There is also one site known from the northeastern edge of the Gilf, inside a small wadi about 40 kilometers to the north of the mouth of Wadi Hamra.
The Wadi Abd al-Malik is much larger than the Wadi Hamra. It enters the Gilf Kebir from the north and runs south for almost the entire length of the northern half of the Gilf.
This is the first valley the Clayton-East-Clayton/Almasy Expedition of 1932 saw from the air but were unable to find on foot. They were sure that it was Zerzura. In 1938, Bagnold and Peel came to the Wadi Abd al-Malik to look for a well that natives said existed but Almasy was unable to find. They looked for three days and then Peel entered a small grotto and found some more rock art. It is on the eastern side of the eastern branch of the wadi about 16 kilometers above the main fork. The paintings were on both walls, dust covered. They depicted some cattle and another animal, probably a dog. The paintings were dark red, red and white and white only. Bagnold tells us that when he was looking for this well, "there being as usual in the Gilf no possible way down for a car from the plateau to the valley within it, we had to climb down and walk. We walked a total of more than 30 miles along the soft sandy floor of that wadi, during two stifling days when a khamsin wind was blowing form the south."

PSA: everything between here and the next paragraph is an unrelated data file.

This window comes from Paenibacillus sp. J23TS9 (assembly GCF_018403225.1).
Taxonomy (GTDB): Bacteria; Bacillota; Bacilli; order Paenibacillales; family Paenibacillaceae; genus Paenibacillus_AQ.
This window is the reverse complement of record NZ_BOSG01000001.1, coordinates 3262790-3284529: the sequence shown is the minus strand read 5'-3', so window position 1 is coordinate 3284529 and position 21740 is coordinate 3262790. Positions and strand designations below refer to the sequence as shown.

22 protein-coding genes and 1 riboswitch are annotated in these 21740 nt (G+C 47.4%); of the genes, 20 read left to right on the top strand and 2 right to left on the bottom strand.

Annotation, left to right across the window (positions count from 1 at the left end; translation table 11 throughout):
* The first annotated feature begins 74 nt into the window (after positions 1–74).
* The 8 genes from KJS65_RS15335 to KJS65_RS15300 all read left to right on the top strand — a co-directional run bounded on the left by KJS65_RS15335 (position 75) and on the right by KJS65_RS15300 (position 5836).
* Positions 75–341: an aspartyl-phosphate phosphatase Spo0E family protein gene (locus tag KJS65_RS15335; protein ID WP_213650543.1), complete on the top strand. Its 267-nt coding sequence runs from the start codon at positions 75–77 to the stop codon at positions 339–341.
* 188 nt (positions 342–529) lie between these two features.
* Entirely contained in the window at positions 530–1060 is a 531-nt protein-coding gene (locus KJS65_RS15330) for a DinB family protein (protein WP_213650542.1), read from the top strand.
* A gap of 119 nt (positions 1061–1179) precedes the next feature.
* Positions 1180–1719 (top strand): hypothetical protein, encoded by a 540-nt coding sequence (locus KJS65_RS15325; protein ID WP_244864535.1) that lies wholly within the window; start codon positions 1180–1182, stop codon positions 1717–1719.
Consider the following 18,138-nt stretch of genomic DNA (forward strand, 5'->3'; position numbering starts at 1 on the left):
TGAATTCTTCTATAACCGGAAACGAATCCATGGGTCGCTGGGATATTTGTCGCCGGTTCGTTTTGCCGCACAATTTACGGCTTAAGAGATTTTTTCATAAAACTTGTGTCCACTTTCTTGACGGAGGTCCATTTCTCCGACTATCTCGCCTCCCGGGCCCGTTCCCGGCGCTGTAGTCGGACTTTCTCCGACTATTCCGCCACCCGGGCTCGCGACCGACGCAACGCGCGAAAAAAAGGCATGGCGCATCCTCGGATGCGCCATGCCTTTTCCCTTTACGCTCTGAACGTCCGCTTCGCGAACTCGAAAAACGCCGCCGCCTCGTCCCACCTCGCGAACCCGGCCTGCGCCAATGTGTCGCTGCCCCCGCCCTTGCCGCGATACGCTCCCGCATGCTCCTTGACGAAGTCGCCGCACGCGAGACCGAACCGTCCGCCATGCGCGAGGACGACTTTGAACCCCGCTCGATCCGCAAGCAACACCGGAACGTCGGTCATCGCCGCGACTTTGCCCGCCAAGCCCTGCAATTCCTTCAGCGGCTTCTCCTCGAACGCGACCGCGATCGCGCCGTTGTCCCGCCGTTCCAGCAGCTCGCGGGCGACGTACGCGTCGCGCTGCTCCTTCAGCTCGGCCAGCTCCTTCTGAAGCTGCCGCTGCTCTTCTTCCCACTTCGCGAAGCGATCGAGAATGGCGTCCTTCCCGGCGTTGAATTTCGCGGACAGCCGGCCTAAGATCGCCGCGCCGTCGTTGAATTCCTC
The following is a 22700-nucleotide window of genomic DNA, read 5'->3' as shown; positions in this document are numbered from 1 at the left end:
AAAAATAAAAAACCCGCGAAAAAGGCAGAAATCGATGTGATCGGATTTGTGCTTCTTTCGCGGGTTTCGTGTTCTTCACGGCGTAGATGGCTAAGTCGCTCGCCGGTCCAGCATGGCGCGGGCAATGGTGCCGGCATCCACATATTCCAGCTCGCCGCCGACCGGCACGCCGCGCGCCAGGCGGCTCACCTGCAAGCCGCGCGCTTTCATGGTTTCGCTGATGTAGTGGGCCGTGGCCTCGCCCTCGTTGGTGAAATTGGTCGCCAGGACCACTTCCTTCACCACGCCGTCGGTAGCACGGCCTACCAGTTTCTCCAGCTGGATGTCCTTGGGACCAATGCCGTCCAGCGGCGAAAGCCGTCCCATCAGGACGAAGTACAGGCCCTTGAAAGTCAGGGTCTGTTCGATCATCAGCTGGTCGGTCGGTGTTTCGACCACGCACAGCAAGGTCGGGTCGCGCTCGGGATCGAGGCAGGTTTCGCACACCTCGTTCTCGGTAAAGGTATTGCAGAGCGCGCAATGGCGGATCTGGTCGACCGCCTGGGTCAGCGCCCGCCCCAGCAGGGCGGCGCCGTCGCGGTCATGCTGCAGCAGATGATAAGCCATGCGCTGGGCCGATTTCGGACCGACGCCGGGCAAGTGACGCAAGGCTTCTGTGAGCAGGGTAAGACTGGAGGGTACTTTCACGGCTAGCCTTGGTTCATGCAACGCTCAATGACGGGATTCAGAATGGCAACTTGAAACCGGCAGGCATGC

Later expeditions have been able to "climb down" at a point called lama Monod Pass, using modern 4x4s. As one travels north out of the Wadi Abd al-Malik, one is only about 10 to 12 kilometers east of the Libyan border. At the northern entrance to the wadi stand three dunes, barriers but easily managed.
Today we believe that all of the rock art in this wadi are in the middle section of the main eastern branch. Despite a number of thorough surveys in the past several years, no sites have been found in the lower course and the western branch. In addition to the one found by Bagnold and Peel, another was found in 1999 not far away on the opposite bank. Most of these engravings were rather crude. Then, in 2002, the Fliegel Jezerniczky Expeditions found another one farther north, along the east side, in a small shelter near a dry waterfall. This site contained engravings of giraffes, cattle and other unrecognizable animals.